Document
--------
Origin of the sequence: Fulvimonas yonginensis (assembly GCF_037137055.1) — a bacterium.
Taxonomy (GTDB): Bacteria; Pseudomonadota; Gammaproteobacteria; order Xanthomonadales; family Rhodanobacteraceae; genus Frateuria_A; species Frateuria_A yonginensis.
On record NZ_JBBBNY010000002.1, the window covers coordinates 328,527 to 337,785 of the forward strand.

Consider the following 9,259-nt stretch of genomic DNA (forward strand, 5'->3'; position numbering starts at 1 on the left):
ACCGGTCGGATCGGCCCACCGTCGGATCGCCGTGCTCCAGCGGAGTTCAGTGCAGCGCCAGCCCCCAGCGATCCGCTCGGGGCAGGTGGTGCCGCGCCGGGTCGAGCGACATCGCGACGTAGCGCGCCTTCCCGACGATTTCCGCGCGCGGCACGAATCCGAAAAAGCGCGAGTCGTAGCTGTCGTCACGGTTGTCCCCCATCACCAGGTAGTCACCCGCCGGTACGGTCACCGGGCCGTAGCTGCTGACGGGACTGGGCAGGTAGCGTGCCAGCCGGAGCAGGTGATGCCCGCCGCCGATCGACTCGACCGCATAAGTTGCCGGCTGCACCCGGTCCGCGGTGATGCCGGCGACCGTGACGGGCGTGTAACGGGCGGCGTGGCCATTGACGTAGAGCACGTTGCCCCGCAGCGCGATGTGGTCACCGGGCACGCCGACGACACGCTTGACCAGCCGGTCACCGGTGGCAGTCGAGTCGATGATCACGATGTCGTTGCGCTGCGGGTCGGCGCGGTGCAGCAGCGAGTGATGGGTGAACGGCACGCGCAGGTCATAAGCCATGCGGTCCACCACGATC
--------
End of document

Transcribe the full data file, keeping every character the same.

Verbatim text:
Origin of the sequence: Fulvimonas yonginensis (assembly GCF_037137055.1) — a bacterium.
Taxonomy (GTDB): Bacteria; Pseudomonadota; Gammaproteobacteria; order Xanthomonadales; family Rhodanobacteraceae; genus Frateuria_A; species Frateuria_A yonginensis.
On record NZ_JBBBNY010000002.1, the window covers coordinates 328,527 to 337,785 of the forward strand.

Consider the following 9,259-nt stretch of genomic DNA (forward strand, 5'->3'; position numbering starts at 1 on the left):
ACCGGTCGGATCGGCCCACCGTCGGATCGCCGTGCTCCAGCGGAGTTCAGTGCAGCGCCAGCCCCCAGCGATCCGCTCGGGGCAGGTGGTGCCGCGCCGGGTCGAGCGACATCGCGACGTAGCGCGCCTTCCCGACGATTTCCGCGCGCGGCACGAATCCGAAAAAGCGCGAGTCGTAGCTGTCGTCACGGTTGTCCCCCATCACCAGGTAGTCACCCGCCGGTACGGTCACCGGGCCGTAGCTGCTGACGGGACTGGGCAGGTAGCGTGCCAGCCGGAGCAGGTGATGCCCGCCGCCGATCGACTCGACCGCATAAGTTGCCGGCTGCACCCGGTCCGCGGTGATGCCGGCGACCGTGACGGGCGTGTAACGGGCGGCGTGGCCATTGACGTAGAGCACGTTGCCCCGCAGCGCGATGTGGTCACCGGGCACGCCGACGACACGCTTGACCAGCCGGTCACCGGTGGCAGTCGAGTCGATGATCACGATGTCGTTGCGCTGCGGGTCGGCGCGGTGCAGCAGCGAGTGATGGGTGAACGGCACGCGCAGGTCATAAGCCATGCGGTCCACCACGATC